The new Pan and Zoom utility helps you create mini-movies composed of still shots. You import an image (or multiple images, though you can use the tool on only one image at a time), and then you simply add boxes defining your focus areas and arrange them around the image. You can create this effect--with more control--in older Premiere Elements versions, using the excellent keyframing tools, but it's a common thing that people want to do, and the new tool makes the process easy, with good results.
Adobe Premiere Elements 10: Facebooking and YouTube Uploading
A major improvement with this version of the program: You can now upload videos to Facebook or YouTube from within the Premiere Elements 10 editing application. In Premiere Elements 9, if you wanted to share your video by uploading it to one of these sites, you had to save your project, start up the organizer, locate your video, and upload it from there.
Now, you simply click the Share tab, authorize Elements to interact with your Facebook account or log in to YouTube, choose a format and a few details, and begin the upload. Of course, you can still perform such uploads from within the organizer, but at least now you don't have to remember which application you must use to do them.
colouring Inside the Lines
A new three-way colour corrector in Premiere Elements 10 is based on the same technology as the one in Premiere Pro, and its inclusion in Elements 10 is a big deal. With this tool, you can apply colour correction to highlights, midtones, and shadows separately. Without such a tool, trying to make the sky bluer would make everything else in your video blue, for example.
It's a little tricky to use, in part because it has more settings than most tools in Elements (especially the lead-you-by-the-nose ones), and I found that it works best on clips that have distinct areas of highlights or shadows.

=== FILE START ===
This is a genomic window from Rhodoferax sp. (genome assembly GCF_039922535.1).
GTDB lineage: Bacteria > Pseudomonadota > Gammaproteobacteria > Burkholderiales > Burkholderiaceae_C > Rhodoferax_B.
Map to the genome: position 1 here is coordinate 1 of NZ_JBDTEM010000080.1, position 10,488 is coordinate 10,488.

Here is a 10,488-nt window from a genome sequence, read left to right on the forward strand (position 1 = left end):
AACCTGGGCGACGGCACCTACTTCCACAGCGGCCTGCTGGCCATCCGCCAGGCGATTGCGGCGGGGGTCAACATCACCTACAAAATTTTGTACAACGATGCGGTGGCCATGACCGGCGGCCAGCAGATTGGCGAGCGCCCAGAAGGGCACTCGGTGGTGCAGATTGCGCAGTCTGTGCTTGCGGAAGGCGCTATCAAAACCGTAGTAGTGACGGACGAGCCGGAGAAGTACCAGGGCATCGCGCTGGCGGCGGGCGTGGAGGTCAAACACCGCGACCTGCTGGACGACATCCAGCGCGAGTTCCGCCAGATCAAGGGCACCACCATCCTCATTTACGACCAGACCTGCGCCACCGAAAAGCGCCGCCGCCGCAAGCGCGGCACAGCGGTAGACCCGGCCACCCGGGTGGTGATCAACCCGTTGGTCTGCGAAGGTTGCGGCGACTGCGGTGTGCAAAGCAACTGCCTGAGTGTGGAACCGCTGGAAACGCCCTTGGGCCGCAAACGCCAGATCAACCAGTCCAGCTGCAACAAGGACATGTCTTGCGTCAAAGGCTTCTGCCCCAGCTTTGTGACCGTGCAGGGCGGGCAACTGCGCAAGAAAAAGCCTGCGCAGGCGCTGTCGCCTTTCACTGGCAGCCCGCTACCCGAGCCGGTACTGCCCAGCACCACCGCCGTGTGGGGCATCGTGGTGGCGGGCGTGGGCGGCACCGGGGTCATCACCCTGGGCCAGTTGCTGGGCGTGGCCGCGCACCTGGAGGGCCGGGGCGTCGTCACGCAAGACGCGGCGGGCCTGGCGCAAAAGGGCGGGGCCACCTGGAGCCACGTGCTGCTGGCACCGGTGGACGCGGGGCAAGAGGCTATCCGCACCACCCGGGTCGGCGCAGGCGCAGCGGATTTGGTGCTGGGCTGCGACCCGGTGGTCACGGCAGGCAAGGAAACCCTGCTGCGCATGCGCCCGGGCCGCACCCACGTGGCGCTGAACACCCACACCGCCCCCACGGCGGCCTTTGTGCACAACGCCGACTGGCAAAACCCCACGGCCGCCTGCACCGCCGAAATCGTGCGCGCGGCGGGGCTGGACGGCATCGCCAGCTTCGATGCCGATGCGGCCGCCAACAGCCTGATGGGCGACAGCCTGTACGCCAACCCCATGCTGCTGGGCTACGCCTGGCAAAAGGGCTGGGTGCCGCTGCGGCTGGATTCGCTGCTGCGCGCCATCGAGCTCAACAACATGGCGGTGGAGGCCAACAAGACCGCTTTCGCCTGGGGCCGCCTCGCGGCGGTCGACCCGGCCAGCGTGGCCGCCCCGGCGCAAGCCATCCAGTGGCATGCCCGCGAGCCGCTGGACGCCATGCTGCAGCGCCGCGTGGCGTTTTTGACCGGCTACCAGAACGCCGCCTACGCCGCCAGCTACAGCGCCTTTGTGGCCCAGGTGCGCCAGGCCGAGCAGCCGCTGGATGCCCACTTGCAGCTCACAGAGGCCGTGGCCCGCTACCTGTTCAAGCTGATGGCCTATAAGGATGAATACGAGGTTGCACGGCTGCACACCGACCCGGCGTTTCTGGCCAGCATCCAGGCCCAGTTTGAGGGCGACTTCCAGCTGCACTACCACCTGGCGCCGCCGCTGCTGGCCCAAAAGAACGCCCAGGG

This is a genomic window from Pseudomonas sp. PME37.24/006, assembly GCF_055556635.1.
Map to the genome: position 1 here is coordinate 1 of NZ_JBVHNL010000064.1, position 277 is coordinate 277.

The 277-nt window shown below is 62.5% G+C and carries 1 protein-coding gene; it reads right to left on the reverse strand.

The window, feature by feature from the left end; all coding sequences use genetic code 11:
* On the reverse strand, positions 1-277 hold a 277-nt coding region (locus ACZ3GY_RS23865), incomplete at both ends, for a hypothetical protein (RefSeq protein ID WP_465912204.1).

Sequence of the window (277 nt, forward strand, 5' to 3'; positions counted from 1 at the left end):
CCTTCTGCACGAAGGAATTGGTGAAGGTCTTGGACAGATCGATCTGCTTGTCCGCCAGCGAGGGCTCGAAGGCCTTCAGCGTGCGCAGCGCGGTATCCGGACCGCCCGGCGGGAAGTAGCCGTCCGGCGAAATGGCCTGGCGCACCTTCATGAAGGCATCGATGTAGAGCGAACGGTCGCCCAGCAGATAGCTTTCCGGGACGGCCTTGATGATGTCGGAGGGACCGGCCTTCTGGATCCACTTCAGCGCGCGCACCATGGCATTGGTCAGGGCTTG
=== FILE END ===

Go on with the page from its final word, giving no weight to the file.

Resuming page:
A new AutoTone and Vibrance effect takes things to the other extreme: It has almost no settings, unless you uncheck its 'AutoTone' box (which defeats the purpose, no?). But in some clips, I saw better results from this tool than from the three-way-colour corrector. As with many of Premiere Elements' functions, you often have to try different tools until you find the one that works best on a particular clip.
Premiere Elements 10 can finally output AVCHD files, either to a folder or to a DVD. Rather than burning your high-definition videos to expensive Blu-ray discs, you can burn them to an inexpensive DVD yet retain the high-definition frame size. A DVD doesn't hold nearly as much data as a Blu-ray disc does, of course, so you won't be able to create movies that are as long, but how many feature-length movies do you create? You can click a box to set Premiere Elements to fit your content to the available space on the disc, meaning that it will reduce the bit rate and thus the quality of your movie, but that's a handy setting to have.